Breastfeeding in public: Why do it?
Babies eat little and often. For the same reasons adults and children need to eat in public, so do babies!
In lots of countries nobody bats an eyelid. Unfortunately here in Ireland we have lost our breastfeeding culture, unlike Scandinavian countries like Norway that have a breastfeeding rate of 99%.
Mothers who choose not to breastfeed in public tend to breastfeed for shorter periods; generally well shy of the WHO and HSE recommendation of two years and beyond.
What laws protect breastfeeding mothers and how do they work?
The Equal Status Act (2000) protects people from discrimination and harassment (including sexual harassment) in the use of and access to a wide range of services including shops and restaurants. Protection for mothers breastfeeding in public is provided under two of the nine discriminatory grounds covered by the Act:
The Gender and Family Status grounds – This Act helps mothers to breastfeed comfortably in public places by protecting them from being discriminated against or harassed because they are breastfeeding. (Discrimination is less favourable treatment, for example, asking someone to leave a premises because they are breastfeeding.)
The Intoxicating Liquor Act (2003) – Section 19 protects against discrimination occurring in a public house and provides access to the District Court for redress. Harassment is unwanted conduct (of a sexual nature in the case of sexual harassment) related to any of the discriminatory grounds covered by the Equal Status Act which has the purpose or effect of violating a person’s dignity and creating an intimidating, hostile, degrading, humiliating or offensive environment for the person, in this case a breastfeeding mother.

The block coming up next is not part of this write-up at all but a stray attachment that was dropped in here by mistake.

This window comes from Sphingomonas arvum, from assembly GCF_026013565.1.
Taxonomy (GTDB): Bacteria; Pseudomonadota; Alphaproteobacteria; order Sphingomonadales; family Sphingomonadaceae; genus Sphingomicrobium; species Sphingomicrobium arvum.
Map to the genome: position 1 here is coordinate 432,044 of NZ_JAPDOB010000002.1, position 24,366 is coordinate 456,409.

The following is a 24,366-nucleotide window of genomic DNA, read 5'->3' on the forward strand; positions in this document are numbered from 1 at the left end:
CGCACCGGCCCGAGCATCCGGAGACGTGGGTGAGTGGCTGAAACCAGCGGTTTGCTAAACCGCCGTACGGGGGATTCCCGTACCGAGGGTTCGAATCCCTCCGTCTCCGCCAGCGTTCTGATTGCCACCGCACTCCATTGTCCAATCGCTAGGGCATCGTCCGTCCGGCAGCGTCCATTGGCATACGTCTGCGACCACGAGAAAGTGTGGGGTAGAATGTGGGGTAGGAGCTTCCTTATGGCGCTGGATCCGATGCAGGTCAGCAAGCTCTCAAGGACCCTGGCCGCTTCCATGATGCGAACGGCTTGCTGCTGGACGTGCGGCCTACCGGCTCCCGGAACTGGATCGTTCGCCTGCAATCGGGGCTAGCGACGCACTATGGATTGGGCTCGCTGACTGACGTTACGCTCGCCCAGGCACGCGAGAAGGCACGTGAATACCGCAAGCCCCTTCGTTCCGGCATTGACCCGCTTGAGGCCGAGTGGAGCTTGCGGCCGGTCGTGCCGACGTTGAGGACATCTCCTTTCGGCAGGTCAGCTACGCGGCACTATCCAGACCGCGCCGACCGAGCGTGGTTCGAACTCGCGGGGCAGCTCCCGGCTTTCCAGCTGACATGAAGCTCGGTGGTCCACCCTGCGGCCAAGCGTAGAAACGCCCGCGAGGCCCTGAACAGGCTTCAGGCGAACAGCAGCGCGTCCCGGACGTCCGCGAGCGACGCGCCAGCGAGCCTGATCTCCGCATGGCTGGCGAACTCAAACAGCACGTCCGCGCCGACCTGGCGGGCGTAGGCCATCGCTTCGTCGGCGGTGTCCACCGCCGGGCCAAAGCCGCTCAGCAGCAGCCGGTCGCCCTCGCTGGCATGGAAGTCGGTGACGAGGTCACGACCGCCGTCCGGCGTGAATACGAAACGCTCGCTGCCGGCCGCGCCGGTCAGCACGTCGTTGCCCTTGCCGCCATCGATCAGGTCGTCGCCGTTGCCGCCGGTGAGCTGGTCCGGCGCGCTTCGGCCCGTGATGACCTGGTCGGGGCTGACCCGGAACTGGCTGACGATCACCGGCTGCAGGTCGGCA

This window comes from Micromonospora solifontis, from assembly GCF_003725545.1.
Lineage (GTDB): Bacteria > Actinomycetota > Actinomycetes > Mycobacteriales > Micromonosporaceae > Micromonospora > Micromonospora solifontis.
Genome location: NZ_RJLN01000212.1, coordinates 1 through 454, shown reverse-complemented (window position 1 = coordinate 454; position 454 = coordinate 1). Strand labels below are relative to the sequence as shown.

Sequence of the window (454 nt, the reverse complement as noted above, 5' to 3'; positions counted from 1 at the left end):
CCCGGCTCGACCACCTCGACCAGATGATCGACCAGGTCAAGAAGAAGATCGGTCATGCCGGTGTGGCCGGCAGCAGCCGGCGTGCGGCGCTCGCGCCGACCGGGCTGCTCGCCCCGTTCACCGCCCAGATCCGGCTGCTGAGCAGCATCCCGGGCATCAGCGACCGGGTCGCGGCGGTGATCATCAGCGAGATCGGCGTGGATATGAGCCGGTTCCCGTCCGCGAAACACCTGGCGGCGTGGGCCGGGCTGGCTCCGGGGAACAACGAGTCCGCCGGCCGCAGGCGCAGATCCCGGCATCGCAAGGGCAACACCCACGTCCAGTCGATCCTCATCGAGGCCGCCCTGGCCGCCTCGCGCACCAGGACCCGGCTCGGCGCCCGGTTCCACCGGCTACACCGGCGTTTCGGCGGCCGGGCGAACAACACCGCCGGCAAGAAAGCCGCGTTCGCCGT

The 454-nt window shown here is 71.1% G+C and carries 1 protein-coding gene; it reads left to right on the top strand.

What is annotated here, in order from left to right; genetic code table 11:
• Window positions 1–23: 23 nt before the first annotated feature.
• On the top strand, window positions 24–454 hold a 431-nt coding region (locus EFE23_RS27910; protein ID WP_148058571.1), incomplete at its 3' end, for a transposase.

What responsibilities do you have as a business?
Your only responsibility is to ensure that mothers are not hindered in any way in breastfeeding in your establishment, either by staff or other customers.
In the unlikely event that a customer were to complain about a mother breastfeeding, the customer in question should be informed of the law protecting breastfeeding mothers and their children. Any other supportive measures for breastfeeding mothers are entirely optional.
How can I help breastfeeding mothers?
Most breastfeeding mothers will just get on with it, feeding their baby as and when it is necessary and there is no need for any special treatment. Some less confident mothers may ask you to assist them in finding somewhere they can feed more privately. Having a private space available is ideal but not always realistic; offering a booth in your restaurant or another quiet corner area which affords more privacy would be helpful to these.
What shouldn’t I do?
If a mother is happy feeding her baby wherever she happens to be, there is no need to approach. In the event that a mother does request a private area to feed her baby/ child, the toilet is not an appropriate suggestion. You wouldn’t eat in there, no one else wants to either!